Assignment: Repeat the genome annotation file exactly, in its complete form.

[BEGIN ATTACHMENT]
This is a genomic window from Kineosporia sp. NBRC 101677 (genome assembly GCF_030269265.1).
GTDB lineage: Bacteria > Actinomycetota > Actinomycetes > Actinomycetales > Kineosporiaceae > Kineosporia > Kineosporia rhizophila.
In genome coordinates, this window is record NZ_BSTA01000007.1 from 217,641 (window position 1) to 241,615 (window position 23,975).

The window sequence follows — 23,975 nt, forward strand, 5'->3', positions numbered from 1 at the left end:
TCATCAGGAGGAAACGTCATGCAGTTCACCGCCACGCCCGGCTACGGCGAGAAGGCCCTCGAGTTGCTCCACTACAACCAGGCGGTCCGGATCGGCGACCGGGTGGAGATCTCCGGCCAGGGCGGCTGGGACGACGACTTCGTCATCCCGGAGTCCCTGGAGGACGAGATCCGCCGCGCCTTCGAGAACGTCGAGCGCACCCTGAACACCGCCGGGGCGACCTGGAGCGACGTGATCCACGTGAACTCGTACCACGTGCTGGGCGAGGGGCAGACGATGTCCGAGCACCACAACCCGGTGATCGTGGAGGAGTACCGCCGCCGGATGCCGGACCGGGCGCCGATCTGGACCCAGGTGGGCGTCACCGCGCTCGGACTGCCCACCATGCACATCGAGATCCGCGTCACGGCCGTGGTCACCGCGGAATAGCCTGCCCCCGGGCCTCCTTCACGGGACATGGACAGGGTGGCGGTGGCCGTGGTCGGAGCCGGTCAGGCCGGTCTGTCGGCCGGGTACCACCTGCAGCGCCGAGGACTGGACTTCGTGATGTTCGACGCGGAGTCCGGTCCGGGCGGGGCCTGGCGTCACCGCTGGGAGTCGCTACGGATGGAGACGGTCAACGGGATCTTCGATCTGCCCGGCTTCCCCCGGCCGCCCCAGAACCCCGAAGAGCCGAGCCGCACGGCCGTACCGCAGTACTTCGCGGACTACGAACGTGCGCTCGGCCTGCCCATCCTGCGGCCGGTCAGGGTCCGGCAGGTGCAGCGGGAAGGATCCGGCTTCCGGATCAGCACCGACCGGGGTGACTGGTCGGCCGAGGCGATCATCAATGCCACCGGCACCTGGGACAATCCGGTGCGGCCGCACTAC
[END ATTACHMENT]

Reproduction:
This is a genomic window from Kineosporia sp. NBRC 101677 (genome assembly GCF_030269265.1).
GTDB lineage: Bacteria > Actinomycetota > Actinomycetes > Actinomycetales > Kineosporiaceae > Kineosporia > Kineosporia rhizophila.
In genome coordinates, this window is record NZ_BSTA01000007.1 from 217,641 (window position 1) to 241,615 (window position 23,975).

The window sequence follows — 23,975 nt, forward strand, 5'->3', positions numbered from 1 at the left end:
TCATCAGGAGGAAACGTCATGCAGTTCACCGCCACGCCCGGCTACGGCGAGAAGGCCCTCGAGTTGCTCCACTACAACCAGGCGGTCCGGATCGGCGACCGGGTGGAGATCTCCGGCCAGGGCGGCTGGGACGACGACTTCGTCATCCCGGAGTCCCTGGAGGACGAGATCCGCCGCGCCTTCGAGAACGTCGAGCGCACCCTGAACACCGCCGGGGCGACCTGGAGCGACGTGATCCACGTGAACTCGTACCACGTGCTGGGCGAGGGGCAGACGATGTCCGAGCACCACAACCCGGTGATCGTGGAGGAGTACCGCCGCCGGATGCCGGACCGGGCGCCGATCTGGACCCAGGTGGGCGTCACCGCGCTCGGACTGCCCACCATGCACATCGAGATCCGCGTCACGGCCGTGGTCACCGCGGAATAGCCTGCCCCCGGGCCTCCTTCACGGGACATGGACAGGGTGGCGGTGGCCGTGGTCGGAGCCGGTCAGGCCGGTCTGTCGGCCGGGTACCACCTGCAGCGCCGAGGACTGGACTTCGTGATGTTCGACGCGGAGTCCGGTCCGGGCGGGGCCTGGCGTCACCGCTGGGAGTCGCTACGGATGGAGACGGTCAACGGGATCTTCGATCTGCCCGGCTTCCCCCGGCCGCCCCAGAACCCCGAAGAGCCGAGCCGCACGGCCGTACCGCAGTACTTCGCGGACTACGAACGTGCGCTCGGCCTGCCCATCCTGCGGCCGGTCAGGGTCCGGCAGGTGCAGCGGGAAGGATCCGGCTTCCGGATCAGCACCGACCGGGGTGACTGGTCGGCCGAGGCGATCATCAATGCCACCGGCACCTGGGACAATCCGGTGCGGCCGCACTAC